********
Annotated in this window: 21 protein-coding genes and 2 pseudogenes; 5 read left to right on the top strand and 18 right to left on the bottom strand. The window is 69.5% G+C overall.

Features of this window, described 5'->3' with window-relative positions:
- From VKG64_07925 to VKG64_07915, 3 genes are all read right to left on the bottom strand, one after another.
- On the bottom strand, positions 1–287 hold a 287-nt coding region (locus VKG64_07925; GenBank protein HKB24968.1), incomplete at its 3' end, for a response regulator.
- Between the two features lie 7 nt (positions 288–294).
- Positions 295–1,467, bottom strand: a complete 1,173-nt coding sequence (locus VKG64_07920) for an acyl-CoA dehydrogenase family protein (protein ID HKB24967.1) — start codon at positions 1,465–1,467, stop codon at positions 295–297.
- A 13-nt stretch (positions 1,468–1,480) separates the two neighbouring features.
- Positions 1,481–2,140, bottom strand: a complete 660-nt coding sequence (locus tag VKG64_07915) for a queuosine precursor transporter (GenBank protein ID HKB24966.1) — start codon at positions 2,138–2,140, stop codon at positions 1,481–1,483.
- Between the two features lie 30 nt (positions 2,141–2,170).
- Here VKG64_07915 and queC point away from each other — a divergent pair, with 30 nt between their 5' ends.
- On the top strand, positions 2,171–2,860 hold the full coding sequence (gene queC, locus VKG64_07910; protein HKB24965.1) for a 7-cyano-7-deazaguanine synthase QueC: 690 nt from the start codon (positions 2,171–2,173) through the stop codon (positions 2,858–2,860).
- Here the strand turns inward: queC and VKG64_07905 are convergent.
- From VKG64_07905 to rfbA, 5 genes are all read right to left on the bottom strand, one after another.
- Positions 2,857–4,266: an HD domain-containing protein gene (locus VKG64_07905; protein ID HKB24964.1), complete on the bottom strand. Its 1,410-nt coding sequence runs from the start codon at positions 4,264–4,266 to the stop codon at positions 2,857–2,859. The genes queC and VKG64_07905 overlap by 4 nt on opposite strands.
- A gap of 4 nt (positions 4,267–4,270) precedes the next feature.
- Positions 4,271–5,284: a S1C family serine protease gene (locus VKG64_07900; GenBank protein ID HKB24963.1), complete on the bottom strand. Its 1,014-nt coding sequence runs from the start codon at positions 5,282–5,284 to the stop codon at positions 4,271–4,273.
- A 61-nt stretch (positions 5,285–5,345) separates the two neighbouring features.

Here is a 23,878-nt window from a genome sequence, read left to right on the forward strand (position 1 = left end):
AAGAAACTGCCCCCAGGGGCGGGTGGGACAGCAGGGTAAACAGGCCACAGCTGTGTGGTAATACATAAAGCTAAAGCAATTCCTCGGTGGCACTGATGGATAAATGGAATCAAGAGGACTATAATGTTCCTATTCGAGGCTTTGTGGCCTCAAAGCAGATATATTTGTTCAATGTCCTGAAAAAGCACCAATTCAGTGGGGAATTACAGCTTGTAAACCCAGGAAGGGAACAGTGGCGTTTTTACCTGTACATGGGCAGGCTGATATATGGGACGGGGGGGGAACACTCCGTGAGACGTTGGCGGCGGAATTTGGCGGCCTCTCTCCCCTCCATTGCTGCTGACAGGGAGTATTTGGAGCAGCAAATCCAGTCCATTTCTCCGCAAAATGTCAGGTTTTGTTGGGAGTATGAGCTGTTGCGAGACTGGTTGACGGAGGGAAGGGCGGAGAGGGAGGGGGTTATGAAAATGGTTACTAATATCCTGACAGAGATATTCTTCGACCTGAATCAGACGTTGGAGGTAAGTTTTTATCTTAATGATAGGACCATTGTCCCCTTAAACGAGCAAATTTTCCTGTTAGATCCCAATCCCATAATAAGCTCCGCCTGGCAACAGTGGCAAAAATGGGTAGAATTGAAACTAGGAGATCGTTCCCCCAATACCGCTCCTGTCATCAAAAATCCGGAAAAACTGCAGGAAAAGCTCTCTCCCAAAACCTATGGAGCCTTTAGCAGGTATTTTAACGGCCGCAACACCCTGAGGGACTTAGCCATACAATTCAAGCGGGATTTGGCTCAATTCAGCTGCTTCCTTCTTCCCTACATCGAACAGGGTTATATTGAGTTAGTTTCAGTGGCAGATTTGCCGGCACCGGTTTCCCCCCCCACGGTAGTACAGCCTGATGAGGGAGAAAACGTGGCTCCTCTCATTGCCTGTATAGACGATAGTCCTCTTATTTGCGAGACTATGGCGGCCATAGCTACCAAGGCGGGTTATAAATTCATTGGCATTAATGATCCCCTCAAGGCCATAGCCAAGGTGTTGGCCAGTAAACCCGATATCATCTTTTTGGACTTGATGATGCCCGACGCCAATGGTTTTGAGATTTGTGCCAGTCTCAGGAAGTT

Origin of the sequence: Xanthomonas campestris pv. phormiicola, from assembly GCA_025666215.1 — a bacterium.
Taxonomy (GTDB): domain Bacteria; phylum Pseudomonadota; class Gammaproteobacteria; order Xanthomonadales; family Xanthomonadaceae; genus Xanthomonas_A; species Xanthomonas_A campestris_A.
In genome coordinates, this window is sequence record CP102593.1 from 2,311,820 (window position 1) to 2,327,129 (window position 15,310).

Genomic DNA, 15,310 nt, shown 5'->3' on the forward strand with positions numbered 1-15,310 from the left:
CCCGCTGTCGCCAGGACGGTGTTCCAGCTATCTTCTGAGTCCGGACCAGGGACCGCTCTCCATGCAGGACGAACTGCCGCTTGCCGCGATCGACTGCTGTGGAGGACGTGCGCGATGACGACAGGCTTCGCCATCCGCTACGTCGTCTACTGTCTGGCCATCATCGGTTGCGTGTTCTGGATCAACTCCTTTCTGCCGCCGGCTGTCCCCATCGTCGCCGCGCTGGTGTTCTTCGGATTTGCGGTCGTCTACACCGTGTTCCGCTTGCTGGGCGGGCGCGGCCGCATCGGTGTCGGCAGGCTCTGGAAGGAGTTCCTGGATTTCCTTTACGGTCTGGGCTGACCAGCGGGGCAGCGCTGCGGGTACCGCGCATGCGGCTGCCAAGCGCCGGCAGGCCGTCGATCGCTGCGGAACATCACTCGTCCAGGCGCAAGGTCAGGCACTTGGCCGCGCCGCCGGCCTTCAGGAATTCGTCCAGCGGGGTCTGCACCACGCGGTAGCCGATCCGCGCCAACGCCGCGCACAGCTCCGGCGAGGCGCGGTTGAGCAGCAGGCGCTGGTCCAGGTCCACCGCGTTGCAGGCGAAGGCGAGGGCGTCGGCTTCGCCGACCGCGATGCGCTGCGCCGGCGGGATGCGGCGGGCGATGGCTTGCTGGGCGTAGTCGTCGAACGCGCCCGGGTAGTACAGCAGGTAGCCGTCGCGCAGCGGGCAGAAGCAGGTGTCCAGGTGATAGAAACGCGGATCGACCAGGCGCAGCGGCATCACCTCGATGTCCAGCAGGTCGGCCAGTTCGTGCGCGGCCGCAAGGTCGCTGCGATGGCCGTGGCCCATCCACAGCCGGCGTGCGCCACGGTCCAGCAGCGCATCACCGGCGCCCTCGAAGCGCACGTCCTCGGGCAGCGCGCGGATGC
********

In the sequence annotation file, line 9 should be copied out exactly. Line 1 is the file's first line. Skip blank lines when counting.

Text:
- Between the two features lie 30 nt (positions 2,141–2,170).